Second, and relatedly, because many TJ situations arise after prolonged violence in a country (not just “normalized and collective wrongdoing”), one wonders what role in the JABA is played by solidification of domestic peace. The serious existential uncertainty that helps define a situation needing TJ can extend to whether the peace will even hold. Murphy points out (p.111) that stability has its own value, as people still need to live their lives, with school, businesses, marriages, and ordinary living continuing. Yet those seem to take a back seat to ST.

Certainly, elites in a transitional situation can use the canard of solidification of the peace as a way to avoid any serious ST. I’ve witnessed this myself when I served on two UN accountability panels, for Cambodia and Sri Lanka, where the triumphalist elites running those countries each insisted that trials, or even investigations, of international crimes would re-ignite civil wars (by the Khmer Rouge and the LTTE, respectively) that were clearly over. But certainly it seems morally compelling goal of TJ to ensure that peace is maintained in those situations where it might be precarious. ST via RT can provide a way to long-term domestic peace, but it is not at all clear that it can provide short-term peace. Transformation may have to be put on hold to placate the losers or those with the ability to upset the transition.

Third, the JABA/JIBA tool can give rise to some new questions regarding a just TJ. International law doctrine generally holds that JAB and JIB operate independently. Under the so-called “separation thesis,” the legality of going to war is not affected by how it is carried out, and vice-versa. In particular, a state that obeys the rules of war (JIB) cannot be relieved of its liability for an aggressive war (JAB); and states that use force for legally acceptable reasons (JAB) still must obey the rules of war (JIB), even against aggressors. This principle explains the practice of the International Committee of the Red Cross of not commenting on the underlying legality of a war, as it insists that all parties must comply with the JIB.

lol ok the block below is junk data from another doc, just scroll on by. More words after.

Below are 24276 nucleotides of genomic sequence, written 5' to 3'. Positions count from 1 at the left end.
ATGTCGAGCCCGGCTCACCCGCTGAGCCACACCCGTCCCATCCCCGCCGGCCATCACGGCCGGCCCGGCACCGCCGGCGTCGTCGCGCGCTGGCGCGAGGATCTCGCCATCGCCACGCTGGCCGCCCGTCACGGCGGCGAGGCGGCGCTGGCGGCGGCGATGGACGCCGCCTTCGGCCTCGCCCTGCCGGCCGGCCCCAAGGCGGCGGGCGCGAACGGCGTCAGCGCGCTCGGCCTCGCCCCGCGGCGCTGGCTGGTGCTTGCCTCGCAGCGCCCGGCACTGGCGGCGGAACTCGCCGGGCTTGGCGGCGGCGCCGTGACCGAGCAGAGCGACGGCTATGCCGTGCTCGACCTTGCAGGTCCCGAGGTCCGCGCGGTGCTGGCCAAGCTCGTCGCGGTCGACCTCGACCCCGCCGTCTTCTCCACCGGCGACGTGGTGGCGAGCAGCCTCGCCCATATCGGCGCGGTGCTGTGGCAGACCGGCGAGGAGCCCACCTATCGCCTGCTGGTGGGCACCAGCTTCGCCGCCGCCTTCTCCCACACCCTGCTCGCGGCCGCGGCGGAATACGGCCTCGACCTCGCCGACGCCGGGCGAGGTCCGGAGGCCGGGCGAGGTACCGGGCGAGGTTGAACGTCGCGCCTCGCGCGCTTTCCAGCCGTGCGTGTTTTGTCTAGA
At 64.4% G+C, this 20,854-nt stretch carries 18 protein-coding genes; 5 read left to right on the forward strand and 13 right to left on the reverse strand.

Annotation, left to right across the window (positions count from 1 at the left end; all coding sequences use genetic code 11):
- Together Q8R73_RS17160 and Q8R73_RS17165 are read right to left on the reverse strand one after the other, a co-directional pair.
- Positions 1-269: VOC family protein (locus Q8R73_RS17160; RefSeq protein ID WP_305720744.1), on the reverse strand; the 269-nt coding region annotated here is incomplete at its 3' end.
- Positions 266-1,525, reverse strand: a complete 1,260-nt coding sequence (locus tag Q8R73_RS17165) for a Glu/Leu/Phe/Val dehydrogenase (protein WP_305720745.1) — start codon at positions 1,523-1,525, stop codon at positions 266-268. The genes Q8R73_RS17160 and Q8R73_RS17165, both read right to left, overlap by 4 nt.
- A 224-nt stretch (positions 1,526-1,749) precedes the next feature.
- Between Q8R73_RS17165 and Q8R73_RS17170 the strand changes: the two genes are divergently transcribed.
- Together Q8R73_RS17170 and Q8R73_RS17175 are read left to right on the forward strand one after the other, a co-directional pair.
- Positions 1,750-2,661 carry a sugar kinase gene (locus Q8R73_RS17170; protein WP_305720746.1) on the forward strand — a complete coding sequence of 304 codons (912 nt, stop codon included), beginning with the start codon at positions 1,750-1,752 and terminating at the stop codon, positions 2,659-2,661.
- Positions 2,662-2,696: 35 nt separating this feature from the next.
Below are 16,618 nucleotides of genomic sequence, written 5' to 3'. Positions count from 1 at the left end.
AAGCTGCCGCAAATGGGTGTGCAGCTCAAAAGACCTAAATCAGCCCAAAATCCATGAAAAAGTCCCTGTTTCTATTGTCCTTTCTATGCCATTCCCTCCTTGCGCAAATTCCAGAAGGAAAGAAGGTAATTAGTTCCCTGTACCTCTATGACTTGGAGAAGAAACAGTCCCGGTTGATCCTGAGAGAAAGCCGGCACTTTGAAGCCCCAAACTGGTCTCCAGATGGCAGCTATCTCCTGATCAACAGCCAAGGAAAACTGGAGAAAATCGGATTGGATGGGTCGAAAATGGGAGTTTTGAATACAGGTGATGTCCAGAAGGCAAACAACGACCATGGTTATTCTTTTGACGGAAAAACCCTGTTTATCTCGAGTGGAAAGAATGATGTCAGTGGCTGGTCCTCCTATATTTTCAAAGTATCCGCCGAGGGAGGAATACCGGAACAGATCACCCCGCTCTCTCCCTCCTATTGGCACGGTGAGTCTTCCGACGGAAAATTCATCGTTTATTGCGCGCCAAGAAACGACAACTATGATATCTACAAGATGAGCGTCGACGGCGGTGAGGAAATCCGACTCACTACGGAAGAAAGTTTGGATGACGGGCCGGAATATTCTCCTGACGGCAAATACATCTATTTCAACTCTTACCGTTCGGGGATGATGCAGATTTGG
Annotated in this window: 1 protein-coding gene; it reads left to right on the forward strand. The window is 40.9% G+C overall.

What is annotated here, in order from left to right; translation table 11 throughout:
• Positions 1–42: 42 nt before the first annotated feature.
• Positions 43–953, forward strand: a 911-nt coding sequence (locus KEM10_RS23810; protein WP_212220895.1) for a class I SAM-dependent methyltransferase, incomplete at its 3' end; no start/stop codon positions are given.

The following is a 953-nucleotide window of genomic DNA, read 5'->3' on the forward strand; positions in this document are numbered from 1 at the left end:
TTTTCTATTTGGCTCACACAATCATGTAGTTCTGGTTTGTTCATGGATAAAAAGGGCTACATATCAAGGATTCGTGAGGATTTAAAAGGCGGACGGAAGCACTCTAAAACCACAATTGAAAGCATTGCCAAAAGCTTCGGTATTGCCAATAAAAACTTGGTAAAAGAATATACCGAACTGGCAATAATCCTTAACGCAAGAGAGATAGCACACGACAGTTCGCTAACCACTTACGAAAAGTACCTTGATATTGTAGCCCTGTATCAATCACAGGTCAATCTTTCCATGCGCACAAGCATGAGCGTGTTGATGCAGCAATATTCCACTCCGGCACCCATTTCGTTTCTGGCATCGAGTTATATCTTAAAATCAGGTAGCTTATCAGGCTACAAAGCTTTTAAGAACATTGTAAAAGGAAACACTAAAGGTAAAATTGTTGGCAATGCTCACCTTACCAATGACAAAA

Yet JAB and JIB are not actually completely independent. After states banned most uses of force in Article 2(4) of the Charter, states adjusted the JIB in the 1949 Geneva Conventions to make clear that territory annexed by the occupier was still legally occupied. And as most states began to accept that anti-colonial wars were lawful, they changed the jus in bello in the 1977 Additional Protocol I to state that anti-colonial fighters who did not resemble traditional soldiers would also receive most of the privileges of combatantcy and not be treated as illegal fighters. (See Addition Protocol I, arts. 4, 44). So it turns out that the legality of the recourse to force can affect the legality of the conduct of the war.

In Murphy’s use of the JIBA/JABA model, the thrust of her Chapter 4 seems based on the separation thesis – that we judge the justice of the manner of a transition independently of its goals. She thus usefully says TJ responses must be “fitting or apt” (p. 163), which turns on four features (pp. 163-72). First, they must address six moral imperatives, i.e., they must respond to the perpetrators by (1) repudiating their wrongs and (2) holding them accountable; they must respond to the victims by (3) acknowledging the wrongs against them, (4) recognizing their status as victims, and (5) providing reparation; and they must respond to both by (6) promoting nonrecurrence. These correspond to goals widely accepted by practitioners of TJ in international organizations and NGOs.  Second, they must reflect the relations among the relevant actors. Third, they must reflect the gravity of the offense. And fourth, they must reflect cultural expectations. She goes on to show, through good examples, how, different institutional responses – e.g., the ICTY and the Ugandan Amnesty Commission – did not “fit” based on those criteria. And she astutely observes the importance for states of “active coordination” by domestic and international actors to make sure that each TJ mechanism is considered in connection with the others, rather than in isolation.